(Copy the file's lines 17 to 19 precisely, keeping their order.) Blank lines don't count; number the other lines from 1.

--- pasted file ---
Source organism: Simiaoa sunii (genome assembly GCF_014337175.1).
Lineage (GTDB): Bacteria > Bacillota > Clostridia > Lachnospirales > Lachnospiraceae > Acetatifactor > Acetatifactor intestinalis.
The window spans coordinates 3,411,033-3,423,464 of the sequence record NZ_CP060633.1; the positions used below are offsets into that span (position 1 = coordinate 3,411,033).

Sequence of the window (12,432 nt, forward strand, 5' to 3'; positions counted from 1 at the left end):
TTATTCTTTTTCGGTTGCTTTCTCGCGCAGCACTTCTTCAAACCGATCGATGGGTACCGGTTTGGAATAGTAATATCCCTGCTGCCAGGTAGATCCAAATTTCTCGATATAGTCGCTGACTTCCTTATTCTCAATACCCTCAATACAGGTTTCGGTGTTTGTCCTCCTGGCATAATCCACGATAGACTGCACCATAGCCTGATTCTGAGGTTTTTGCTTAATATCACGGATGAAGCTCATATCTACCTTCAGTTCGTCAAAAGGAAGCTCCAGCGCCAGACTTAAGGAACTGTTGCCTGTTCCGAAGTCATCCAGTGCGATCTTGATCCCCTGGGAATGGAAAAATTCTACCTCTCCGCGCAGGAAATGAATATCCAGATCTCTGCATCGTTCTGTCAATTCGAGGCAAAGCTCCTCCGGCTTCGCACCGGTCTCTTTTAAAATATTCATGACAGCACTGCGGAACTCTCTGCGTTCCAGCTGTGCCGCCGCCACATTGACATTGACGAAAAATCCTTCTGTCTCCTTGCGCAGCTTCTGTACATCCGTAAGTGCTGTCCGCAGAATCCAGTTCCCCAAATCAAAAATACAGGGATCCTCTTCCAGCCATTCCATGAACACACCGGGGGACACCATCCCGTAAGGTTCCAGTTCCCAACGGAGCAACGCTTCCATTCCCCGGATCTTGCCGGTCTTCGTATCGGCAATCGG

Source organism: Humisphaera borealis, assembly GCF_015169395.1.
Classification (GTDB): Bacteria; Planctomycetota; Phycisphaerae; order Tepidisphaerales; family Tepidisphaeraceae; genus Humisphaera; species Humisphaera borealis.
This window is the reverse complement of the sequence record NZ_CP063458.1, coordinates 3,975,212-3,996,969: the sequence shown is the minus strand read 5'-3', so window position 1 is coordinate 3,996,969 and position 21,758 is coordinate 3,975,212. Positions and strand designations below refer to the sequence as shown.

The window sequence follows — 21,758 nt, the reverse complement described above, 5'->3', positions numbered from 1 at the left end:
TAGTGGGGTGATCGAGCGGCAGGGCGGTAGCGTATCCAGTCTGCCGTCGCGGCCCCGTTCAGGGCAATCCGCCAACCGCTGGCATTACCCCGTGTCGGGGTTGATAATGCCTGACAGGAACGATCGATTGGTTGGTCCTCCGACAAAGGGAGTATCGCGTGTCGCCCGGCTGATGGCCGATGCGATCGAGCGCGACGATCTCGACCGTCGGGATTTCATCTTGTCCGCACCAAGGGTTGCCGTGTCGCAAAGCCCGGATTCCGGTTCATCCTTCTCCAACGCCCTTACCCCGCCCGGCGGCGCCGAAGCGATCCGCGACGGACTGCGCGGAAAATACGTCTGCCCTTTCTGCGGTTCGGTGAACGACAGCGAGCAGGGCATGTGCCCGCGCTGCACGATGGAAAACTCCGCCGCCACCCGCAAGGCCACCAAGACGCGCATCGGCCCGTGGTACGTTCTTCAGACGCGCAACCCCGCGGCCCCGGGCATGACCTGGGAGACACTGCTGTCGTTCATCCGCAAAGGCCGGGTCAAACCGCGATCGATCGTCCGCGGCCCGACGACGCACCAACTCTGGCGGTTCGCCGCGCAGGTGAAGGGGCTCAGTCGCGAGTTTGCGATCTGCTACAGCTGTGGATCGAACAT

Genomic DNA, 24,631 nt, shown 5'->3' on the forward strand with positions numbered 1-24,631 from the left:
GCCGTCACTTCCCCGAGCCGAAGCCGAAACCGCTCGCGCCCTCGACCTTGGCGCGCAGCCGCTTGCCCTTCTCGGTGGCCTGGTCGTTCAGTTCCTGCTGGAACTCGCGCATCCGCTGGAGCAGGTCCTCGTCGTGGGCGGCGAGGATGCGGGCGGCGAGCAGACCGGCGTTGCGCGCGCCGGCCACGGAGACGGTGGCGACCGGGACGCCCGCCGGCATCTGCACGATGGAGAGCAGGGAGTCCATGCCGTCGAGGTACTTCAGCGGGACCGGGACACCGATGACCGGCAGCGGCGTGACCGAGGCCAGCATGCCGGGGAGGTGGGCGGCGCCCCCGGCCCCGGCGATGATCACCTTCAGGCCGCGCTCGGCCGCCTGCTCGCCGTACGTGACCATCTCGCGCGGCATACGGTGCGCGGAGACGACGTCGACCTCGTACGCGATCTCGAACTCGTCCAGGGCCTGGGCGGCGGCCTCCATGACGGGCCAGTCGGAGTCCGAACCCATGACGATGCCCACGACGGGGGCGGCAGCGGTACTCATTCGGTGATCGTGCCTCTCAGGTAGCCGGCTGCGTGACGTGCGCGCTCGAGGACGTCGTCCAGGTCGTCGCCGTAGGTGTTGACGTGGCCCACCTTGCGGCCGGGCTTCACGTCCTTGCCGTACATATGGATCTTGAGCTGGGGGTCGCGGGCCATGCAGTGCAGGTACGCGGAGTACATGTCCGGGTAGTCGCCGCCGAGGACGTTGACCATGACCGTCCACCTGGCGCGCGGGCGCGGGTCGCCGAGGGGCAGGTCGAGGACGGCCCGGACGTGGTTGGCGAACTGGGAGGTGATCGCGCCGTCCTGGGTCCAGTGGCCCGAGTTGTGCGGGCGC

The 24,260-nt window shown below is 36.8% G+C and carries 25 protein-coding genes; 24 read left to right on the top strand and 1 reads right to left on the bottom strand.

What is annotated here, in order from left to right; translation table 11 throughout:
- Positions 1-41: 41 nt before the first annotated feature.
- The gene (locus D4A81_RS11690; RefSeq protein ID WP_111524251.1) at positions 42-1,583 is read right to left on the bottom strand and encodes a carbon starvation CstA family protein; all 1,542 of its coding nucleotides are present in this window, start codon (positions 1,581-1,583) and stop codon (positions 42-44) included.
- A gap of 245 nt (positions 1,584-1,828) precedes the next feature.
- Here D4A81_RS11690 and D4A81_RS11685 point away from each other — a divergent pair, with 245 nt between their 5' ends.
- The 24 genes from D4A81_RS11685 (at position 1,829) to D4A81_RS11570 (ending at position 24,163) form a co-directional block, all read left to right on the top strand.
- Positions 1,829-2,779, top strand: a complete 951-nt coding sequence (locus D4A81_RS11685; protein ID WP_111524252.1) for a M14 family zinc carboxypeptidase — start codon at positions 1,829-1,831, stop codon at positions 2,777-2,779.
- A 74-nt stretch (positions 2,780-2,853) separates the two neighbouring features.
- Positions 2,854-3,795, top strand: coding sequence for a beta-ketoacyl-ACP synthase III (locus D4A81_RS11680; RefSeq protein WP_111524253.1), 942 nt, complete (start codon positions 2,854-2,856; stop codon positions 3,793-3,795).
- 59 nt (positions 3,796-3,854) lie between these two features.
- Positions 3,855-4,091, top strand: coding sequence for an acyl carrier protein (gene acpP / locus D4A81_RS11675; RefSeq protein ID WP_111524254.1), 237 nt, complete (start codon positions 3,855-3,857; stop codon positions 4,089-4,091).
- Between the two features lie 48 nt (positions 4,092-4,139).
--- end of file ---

- A gap of 245 nt (positions 1,584-1,828) precedes the next feature.
- Here D4A81_RS11690 and D4A81_RS11685 point away from each other — a divergent pair, with 245 nt between their 5' ends.
- The 24 genes from D4A81_RS11685 (at position 1,829) to D4A81_RS11570 (ending at position 24,163) form a co-directional block, all read left to right on the top strand.